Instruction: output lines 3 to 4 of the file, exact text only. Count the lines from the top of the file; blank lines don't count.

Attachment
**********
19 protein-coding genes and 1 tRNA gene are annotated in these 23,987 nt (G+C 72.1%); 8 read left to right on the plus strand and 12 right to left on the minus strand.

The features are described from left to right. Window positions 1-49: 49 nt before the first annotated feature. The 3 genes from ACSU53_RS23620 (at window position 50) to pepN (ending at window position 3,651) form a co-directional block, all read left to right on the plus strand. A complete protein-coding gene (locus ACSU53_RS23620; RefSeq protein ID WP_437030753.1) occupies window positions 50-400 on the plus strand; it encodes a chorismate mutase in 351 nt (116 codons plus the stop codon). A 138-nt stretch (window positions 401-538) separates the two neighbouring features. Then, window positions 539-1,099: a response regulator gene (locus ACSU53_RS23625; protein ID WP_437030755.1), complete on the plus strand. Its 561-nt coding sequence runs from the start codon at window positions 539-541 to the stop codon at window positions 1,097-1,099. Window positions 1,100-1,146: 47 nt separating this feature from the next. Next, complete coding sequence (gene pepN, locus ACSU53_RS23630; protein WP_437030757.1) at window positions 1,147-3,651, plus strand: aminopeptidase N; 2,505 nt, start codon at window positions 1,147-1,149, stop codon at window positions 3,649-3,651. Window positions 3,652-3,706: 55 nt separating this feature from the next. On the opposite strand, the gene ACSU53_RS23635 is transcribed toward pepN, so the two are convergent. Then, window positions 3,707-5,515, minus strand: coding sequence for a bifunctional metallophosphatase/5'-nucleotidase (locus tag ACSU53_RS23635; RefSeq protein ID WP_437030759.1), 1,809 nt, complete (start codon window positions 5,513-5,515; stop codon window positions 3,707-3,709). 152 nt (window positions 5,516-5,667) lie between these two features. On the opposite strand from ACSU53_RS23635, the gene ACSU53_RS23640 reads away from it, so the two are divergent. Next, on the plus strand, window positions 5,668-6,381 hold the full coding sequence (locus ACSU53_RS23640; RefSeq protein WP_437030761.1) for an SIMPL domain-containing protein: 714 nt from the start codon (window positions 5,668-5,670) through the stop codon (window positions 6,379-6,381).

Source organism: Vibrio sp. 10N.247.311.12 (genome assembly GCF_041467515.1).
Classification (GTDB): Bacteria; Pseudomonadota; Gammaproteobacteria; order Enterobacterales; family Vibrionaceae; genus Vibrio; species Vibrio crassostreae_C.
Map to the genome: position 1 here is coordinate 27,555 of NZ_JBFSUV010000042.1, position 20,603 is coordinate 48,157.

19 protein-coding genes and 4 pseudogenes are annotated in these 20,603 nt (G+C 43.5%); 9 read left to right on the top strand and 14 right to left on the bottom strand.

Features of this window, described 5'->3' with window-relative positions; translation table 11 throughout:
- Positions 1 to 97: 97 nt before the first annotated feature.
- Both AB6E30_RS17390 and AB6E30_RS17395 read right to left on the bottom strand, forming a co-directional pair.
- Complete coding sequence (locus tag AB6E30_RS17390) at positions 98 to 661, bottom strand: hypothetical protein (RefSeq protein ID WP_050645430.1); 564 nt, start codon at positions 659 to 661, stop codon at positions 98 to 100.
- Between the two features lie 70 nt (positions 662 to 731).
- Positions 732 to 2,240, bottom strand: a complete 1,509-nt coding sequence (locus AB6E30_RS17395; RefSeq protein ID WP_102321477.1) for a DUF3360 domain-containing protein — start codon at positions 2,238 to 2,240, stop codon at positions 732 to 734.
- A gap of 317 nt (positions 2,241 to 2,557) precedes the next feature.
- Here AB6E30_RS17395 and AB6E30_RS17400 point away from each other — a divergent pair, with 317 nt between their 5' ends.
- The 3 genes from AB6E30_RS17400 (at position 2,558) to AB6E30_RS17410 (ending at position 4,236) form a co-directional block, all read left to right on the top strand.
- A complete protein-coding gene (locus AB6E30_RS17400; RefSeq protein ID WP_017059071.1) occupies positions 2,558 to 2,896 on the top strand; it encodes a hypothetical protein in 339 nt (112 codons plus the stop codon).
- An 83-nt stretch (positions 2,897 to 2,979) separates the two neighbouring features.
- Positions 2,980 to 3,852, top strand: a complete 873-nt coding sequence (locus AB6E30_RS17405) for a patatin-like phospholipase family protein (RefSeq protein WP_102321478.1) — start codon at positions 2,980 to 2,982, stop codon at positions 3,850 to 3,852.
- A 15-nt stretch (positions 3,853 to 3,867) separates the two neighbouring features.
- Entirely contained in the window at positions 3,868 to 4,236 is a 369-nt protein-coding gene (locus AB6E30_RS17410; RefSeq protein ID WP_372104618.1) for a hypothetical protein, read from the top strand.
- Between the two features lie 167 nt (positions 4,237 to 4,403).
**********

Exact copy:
Source organism: Vibrio sp. 10N.247.311.12 (genome assembly GCF_041467515.1).
Classification (GTDB): Bacteria; Pseudomonadota; Gammaproteobacteria; order Enterobacterales; family Vibrionaceae; genus Vibrio; species Vibrio crassostreae_C.